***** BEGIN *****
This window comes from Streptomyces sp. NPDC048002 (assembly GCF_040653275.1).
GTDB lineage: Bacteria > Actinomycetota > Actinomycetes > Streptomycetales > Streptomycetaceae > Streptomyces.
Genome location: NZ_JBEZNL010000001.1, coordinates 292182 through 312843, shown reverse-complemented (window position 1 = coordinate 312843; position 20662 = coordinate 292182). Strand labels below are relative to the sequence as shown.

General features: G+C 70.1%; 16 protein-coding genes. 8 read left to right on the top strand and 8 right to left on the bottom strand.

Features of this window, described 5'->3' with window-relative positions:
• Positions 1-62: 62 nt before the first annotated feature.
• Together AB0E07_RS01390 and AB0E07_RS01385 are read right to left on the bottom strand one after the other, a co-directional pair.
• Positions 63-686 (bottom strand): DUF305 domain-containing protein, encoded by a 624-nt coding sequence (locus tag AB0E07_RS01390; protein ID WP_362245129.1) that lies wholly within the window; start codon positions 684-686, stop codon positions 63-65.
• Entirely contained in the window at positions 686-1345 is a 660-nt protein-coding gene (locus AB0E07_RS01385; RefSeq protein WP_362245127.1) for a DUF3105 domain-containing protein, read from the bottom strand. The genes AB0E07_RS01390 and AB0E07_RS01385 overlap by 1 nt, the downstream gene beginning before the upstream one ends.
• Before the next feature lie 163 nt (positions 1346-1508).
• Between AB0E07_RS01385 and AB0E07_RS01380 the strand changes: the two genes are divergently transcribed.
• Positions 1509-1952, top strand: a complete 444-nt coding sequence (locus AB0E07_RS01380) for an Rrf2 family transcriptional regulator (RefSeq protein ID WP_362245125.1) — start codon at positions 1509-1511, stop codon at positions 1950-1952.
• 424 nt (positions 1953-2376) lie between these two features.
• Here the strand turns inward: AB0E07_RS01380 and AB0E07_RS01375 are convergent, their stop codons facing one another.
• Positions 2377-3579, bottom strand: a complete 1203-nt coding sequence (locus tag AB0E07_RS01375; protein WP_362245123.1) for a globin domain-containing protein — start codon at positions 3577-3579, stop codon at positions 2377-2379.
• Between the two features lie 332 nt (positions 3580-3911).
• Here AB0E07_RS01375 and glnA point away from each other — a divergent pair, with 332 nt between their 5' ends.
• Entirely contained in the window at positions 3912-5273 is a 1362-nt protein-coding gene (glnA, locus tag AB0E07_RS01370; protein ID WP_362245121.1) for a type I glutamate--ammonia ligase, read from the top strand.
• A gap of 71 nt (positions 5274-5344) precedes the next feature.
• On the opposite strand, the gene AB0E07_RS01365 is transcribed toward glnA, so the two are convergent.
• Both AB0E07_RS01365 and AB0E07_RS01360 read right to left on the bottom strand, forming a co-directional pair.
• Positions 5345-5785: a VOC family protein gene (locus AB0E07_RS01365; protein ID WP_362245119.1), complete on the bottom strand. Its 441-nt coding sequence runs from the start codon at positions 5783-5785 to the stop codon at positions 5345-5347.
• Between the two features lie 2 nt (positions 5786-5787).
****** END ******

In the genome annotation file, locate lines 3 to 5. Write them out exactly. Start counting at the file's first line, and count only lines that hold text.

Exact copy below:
Genome location: NZ_JBEZNL010000001.1, coordinates 292182 through 312843, shown reverse-complemented (window position 1 = coordinate 312843; position 20662 = coordinate 292182). Strand labels below are relative to the sequence as shown.

General features: G+C 70.1%; 16 protein-coding genes. 8 read left to right on the top strand and 8 right to left on the bottom strand.

Features of this window, described 5'->3' with window-relative positions: